1. Health

How to Plan and Prepare for the H1N1 Swine Flu


Updated October 26, 2011

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Work and School - Preparing and Planning for H1N1 Swine Flu

If your child gets sick with any flu, whether it is seasonal or H1N1 swine flu, then he or she will need to stay home. Of course, if you get sick with the virus, you'll need to stay home. And if your child is young and sick, you'll need to stay home to take care of him or her. Bottom line, there's a good chance you will be missing work and your child will miss school.


Check with your employer to find out what plans are being made in your workplace. Do they have a policy in place for extra sick days in light of the advancing virus? Do they have guidelines for when you should call in sick? And how soon you should return if you do get sick?

What happens to your workload if you need to spend time out of your workplace? Can your co-workers pick up the slack or will your work just wait for your return? Can you work from home? If you deal with others outside your workplace (clients, customers, others) have you discussed the possibility of being absent with them? Or the possibility of them not being available to answer your questions?

Preparing for unexpected downtime makes it less unexpected - and makes any hiccups that may occur in your work less consequential. If you know what to expect when you return after being sick, then you will be less apt to worry about it -- a much healthier way to weather an illness.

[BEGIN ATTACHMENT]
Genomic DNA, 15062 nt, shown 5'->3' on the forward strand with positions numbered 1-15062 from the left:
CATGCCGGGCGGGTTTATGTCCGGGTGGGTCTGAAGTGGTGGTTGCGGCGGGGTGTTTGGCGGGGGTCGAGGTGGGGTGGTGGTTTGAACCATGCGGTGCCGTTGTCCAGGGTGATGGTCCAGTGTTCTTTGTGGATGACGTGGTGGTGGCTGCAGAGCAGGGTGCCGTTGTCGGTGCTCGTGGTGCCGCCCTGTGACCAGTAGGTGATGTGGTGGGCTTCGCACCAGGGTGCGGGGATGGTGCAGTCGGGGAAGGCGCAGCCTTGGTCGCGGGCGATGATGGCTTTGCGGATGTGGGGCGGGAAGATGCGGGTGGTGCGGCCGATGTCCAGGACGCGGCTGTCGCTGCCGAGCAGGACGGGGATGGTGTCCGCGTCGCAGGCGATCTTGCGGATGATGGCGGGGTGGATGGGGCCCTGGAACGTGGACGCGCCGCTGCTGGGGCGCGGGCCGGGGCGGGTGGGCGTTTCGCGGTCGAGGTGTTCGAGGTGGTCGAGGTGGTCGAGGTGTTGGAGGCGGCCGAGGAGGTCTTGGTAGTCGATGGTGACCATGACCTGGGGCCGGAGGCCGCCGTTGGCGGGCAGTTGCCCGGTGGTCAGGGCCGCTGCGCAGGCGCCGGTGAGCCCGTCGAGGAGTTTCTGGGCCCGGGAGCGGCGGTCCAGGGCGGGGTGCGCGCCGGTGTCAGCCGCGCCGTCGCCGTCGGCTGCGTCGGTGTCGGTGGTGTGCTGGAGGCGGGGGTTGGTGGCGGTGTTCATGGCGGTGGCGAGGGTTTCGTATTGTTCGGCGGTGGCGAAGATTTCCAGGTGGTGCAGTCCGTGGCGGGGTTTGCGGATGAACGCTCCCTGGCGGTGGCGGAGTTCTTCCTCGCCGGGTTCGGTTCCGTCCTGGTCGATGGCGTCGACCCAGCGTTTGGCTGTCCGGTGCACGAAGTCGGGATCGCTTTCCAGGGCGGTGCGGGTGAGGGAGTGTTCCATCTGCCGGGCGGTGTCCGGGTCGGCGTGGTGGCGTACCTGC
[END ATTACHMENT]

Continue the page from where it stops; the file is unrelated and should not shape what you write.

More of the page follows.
Do you make less money if you have to take time off from work?

If so, try to save some money now in case you do get sick. Then, if you get sick, and you know you have some money saved, you'll have the peace of mind that comes from knowing you can take some time out of work to get better. Plan to miss three or four days of work for yourself, plus the same amount for each child you may need to stay home for. Even if the sick days overlap or they include your usual days off, it's always good to have some extra money in the bank anyway.


Check with your child's school to see if they have a policy in place for when your child should stay home, and when it is safe to return to school. The most recent CDC guidelines specify returning to work or school 24 hours after any fever diminishes -- but remember -- if you notice the fever is gone at 4 PM, that does not mean your child returns to school the next day. You need to wait those 24 hours, through to the morning after that.

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